A Week-In-The-Life of Sean: The Aspiring Nomad

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Sean King grew up in Hartley, Australia, and while it was (and still is) a beautiful place, it’s an isolated town on a giant isolated Island. It left him yearning for something a little different. So a few months ago he bought a backpack, picked a starting point, and started travelling, trying on the nomadic life for size. Please enjoy this week-in-the-life of Sean of The Aspiring Nomad as he travels through Southeast Asia.

This post was originally published in 2011. It has since been updated for accuracy of links and content. 

Day One of The Aspiring Nomad: Monday

5:30AM: Jumped on the bus heading to the Laos border from where I was, Dien Bien Phu (Vietnam).

Having been ripped off at the border crossing I was left with absolutely no cash. Really hoped that the town our bus was headed for in Laos would have an ATM. (See also: Tips for Traveling With Money and Finding ATMs)

2PM: After the dustiest morning of my life we got dumped in a small village, the kind with no ATM and one guest house. No food since the night before. No water. No place to sleep. No money. Stuck in an unknown village. It was going to be interesting.

Having heard there may be a bus leaving soon I borrowed a few thousand kip for the river crossing and started running for the station 7km away. Passed three men skinning a dog next to a small fire on the side of the road, happily waving as I sweated past them.

Ended up missing the bus. However the station master did say I could catch the bus to the closest ATM in Oudomxay (2.5 hours away) and pay after the fact. One catch though: it didn’t come until 8:30am the next morning.

After a bit of hunting I came across a minibus driver who said he’d go there for 500 000 kip (about $62). Not in this lifetime. Just as I started making a bed out of the bench under the bus shelter, he came back with more than a full load, saying he could squeeze me in for 100 000 kip. Still a rip off for a trip that costs 30 000 on the bus, but I figured it’s only $12, so no big loss.

8PM: Finally arrived in Oudomxay, exhausted. Three broken ATM’s later I managed to eventually pay him. Having taken out all the cash possible I grabbed the cheapest room I could and got a much needed bite to eat. And a few bottles of water.

Day Two: Tuesday

6:30AM: Woke up refreshed and ready to go again. After wandering around town, grabbing some breakfast, and picking up a Laos sim card I managed to find an internet café to catch up with the blog and emails. Which meant using dial up again for the first time in five years. Freaked me out.

11AM: Jumped on bus heading to Luang Nam Tha.

11:45AM: Started heading to Luang Nam Tha. Stopped again an hour later in road works. You really have to learn to let go and take it as it comes in Asia; nothing goes according to plan and no one’s in a rush. It’s actually a nice change.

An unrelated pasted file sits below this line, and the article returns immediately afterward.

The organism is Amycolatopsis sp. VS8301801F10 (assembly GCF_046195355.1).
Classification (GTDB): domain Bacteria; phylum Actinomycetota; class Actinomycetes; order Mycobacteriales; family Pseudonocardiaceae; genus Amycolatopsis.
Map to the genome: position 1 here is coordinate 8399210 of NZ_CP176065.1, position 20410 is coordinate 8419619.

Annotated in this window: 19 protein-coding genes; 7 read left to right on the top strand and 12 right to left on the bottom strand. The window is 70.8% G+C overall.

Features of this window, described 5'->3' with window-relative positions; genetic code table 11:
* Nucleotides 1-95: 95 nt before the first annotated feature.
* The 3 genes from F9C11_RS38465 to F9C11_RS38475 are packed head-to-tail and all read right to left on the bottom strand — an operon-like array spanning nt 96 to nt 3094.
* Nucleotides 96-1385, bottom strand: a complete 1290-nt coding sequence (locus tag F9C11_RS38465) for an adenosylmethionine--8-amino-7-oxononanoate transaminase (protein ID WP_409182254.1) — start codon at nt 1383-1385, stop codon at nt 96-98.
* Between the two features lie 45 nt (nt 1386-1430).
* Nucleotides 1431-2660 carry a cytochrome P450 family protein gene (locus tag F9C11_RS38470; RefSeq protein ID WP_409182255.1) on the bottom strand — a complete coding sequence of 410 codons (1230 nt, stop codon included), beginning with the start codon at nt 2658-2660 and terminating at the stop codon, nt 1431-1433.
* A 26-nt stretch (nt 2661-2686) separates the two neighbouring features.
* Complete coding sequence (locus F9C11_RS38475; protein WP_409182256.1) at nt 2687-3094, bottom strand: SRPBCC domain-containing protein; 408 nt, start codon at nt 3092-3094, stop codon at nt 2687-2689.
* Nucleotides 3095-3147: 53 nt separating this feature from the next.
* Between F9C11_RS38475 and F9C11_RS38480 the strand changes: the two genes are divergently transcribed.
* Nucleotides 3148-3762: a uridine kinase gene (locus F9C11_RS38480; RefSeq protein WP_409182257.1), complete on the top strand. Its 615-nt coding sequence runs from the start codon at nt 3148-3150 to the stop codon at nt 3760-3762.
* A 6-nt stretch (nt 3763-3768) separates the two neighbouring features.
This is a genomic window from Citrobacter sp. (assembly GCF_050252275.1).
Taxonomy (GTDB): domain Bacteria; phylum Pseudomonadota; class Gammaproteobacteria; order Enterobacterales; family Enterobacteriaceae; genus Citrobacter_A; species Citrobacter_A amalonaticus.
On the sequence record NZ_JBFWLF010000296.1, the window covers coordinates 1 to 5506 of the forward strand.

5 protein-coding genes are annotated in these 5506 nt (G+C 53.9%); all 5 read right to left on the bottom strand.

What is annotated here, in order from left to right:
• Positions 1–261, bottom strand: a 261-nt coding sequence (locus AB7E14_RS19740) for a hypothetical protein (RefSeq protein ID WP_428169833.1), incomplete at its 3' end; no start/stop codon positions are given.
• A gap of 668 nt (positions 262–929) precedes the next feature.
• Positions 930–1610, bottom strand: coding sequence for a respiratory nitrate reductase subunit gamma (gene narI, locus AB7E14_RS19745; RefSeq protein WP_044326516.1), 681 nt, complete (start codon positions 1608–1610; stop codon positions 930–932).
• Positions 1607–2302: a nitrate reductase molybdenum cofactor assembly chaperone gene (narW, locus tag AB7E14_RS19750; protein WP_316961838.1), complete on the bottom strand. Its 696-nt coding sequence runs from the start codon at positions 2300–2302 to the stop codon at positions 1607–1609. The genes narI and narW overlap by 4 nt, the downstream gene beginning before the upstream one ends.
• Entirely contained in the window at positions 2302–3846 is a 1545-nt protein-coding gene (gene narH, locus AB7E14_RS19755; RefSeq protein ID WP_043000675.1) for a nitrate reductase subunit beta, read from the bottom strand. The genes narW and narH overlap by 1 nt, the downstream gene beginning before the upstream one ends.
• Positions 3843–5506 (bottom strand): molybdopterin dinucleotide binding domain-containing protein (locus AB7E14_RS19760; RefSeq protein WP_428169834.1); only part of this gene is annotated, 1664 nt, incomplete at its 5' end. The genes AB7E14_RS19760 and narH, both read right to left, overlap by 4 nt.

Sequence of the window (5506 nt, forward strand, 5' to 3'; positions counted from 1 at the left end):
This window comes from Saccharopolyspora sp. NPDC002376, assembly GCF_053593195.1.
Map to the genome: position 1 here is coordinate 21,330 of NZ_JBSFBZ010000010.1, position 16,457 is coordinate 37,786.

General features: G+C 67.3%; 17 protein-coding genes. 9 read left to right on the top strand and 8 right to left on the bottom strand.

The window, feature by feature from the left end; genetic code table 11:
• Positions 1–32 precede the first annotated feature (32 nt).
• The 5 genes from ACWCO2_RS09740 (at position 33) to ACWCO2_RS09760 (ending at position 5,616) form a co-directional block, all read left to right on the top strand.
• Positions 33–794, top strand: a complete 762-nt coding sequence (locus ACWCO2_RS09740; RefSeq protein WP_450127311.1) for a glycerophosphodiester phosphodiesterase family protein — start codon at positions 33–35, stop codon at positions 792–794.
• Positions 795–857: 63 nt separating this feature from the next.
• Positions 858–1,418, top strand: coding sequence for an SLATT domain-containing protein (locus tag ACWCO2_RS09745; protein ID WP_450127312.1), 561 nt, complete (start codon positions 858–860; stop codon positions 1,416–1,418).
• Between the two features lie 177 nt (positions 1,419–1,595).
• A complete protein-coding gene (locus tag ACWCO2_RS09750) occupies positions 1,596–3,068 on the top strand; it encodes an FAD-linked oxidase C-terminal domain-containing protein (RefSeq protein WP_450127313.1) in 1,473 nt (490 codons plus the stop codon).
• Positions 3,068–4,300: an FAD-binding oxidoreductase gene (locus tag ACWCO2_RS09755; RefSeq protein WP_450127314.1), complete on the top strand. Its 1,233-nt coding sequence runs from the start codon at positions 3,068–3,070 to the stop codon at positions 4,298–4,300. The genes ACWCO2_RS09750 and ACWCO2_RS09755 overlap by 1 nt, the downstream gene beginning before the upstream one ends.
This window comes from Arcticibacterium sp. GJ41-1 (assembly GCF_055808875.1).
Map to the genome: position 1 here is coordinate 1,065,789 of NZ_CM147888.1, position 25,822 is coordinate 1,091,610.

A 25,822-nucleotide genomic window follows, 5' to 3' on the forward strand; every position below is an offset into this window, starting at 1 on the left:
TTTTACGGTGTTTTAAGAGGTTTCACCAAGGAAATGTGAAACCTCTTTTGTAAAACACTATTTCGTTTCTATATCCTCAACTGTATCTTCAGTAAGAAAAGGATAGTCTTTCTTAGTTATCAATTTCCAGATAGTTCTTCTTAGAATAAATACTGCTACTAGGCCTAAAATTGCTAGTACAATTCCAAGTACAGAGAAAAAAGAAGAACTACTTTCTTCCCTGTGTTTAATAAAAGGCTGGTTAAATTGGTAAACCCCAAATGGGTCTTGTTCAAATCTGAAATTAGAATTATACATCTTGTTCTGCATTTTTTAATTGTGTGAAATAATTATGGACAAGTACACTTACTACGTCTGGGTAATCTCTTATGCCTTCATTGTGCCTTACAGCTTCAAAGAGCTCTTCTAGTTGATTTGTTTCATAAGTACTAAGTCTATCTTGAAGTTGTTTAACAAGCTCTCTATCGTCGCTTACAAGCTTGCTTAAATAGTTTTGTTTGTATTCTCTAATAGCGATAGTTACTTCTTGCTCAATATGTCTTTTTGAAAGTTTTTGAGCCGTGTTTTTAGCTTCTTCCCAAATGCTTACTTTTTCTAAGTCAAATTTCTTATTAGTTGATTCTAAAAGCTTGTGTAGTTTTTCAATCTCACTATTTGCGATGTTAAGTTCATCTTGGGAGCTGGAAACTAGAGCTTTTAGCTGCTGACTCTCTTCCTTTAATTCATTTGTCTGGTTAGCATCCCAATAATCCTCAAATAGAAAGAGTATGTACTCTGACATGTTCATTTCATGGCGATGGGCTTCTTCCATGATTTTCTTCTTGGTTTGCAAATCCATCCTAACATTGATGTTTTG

5PM: Got to Luang Nam Tha and played a SE Asian favourite: ‘how many can we fit in the Tuk Tuk’ to get into the new town.

Being exhausted from a day of doing nothing, I splurged on a nice room (60 000 kip) before heading out to start eco-tour hopping. Found a few options for treks, but decided that I’d just show up in the morning and see what was available.

7PM: Went for a wander through the night markets. “Ganja? Smokey smokey?” the frail old handicrafts ladies kept whispering to me. Ended up grabbing something from just about every stall and enjoyed a cheap feast.

9PM: Got back to the room to sort out a few things back home. Finally went to sleep at midnight.

Day Three: Wednesday

6:30AM: Woke up not really feeling ready for a multi day trek, but headed down to a few of the agencies nonetheless. None of the treks with people already signed up really interested me, and doing one alone was ludicrously expensive. Seeing as I wasn’t feeling up to it anyway, I wandered down to a street stall and got some breakfast.

After a visit to the post office I passed a sign, “Hire you motorbike cheap,” it read. Sounded like a good idea. Grabbed the cheapest bike they had and started riding north. I figured that if nothing else there were plenty of things to see on the side of most roads in Laos.

11:30AM: Arrived in the small town of Muang Sing on the Chinese border after a dangerously fun ride, with not a single stretch of straight road joining the sweeping curves of (thankfully) tarred road.

A quick stroll down the main street was all the exploring the somewhat disappointing town warranted. Settling for a guesthouse restaurant I quickly got through my hygienically suspect sticky rice and chicken before jumping on the bike and heading back to Luang Nam Tha, hoping my lunch would stay where it was.

After about an hour on the road a waterfall walk stuck out as something interesting to see. It was great to just sit and enjoy the peace and quiet for a while, there were even hordes of butterflies to suit.

After another half hour of riding I started to feel the consequences of my stingy rental’s rock hard suspension. Decided I should probably stop for a short break. Scrambling down some rocks I found a small river to stretch out next to in the Nam Tha NPA.

5:30PM: Finally got back to Luang Nam Tha after accidentally falling asleep next to said river, and a short stopover in a small village to take some photos for the blog. I was feeling pretty sore, cheap Chinese scooters are certainly not made for long haul journeys.

I soon found my way to a cool bar stretch out my limbs and have a few cool drinks. Got chatting to a journalist who writes for the Daily Telegraph and New York Times, currently doing a book on the hill tribes I was planning to visit on my trek.